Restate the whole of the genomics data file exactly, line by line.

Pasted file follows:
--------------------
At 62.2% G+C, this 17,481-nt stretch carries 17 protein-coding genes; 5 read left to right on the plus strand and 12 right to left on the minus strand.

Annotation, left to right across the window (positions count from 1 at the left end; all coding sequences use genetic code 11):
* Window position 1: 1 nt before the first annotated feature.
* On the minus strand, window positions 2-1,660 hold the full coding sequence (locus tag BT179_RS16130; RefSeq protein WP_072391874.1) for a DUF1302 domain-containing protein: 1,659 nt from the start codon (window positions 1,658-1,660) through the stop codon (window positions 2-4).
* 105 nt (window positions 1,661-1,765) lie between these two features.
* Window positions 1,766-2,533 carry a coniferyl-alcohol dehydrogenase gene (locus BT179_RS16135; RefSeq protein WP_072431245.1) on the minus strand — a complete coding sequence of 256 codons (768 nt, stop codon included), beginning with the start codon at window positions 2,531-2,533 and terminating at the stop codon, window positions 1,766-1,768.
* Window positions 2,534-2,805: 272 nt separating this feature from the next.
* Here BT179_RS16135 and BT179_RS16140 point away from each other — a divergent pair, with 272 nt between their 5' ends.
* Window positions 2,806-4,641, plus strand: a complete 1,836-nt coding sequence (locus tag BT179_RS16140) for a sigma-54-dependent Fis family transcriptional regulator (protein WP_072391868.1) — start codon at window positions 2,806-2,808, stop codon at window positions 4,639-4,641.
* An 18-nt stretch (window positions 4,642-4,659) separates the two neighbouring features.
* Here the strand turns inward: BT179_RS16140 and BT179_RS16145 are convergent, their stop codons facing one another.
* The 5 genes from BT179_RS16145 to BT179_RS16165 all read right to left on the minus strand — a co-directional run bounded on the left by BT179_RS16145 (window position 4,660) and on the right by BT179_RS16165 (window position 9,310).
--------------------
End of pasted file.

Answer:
At 62.2% G+C, this 17,481-nt stretch carries 17 protein-coding genes; 5 read left to right on the plus strand and 12 right to left on the minus strand.

Annotation, left to right across the window (positions count from 1 at the left end; all coding sequences use genetic code 11):
* Window position 1: 1 nt before the first annotated feature.
* On the minus strand, window positions 2-1,660 hold the full coding sequence (locus tag BT179_RS16130; RefSeq protein WP_072391874.1) for a DUF1302 domain-containing protein: 1,659 nt from the start codon (window positions 1,658-1,660) through the stop codon (window positions 2-4).
* 105 nt (window positions 1,661-1,765) lie between these two features.
* Window positions 1,766-2,533 carry a coniferyl-alcohol dehydrogenase gene (locus BT179_RS16135; RefSeq protein WP_072431245.1) on the minus strand — a complete coding sequence of 256 codons (768 nt, stop codon included), beginning with the start codon at window positions 2,531-2,533 and terminating at the stop codon, window positions 1,766-1,768.
* Window positions 2,534-2,805: 272 nt separating this feature from the next.
* Here BT179_RS16135 and BT179_RS16140 point away from each other — a divergent pair, with 272 nt between their 5' ends.
* Window positions 2,806-4,641, plus strand: a complete 1,836-nt coding sequence (locus tag BT179_RS16140) for a sigma-54-dependent Fis family transcriptional regulator (protein WP_072391868.1) — start codon at window positions 2,806-2,808, stop codon at window positions 4,639-4,641.
* An 18-nt stretch (window positions 4,642-4,659) separates the two neighbouring features.
* Here the strand turns inward: BT179_RS16140 and BT179_RS16145 are convergent, their stop codons facing one another.
* The 5 genes from BT179_RS16145 to BT179_RS16165 all read right to left on the minus strand — a co-directional run bounded on the left by BT179_RS16145 (window position 4,660) and on the right by BT179_RS16165 (window position 9,310).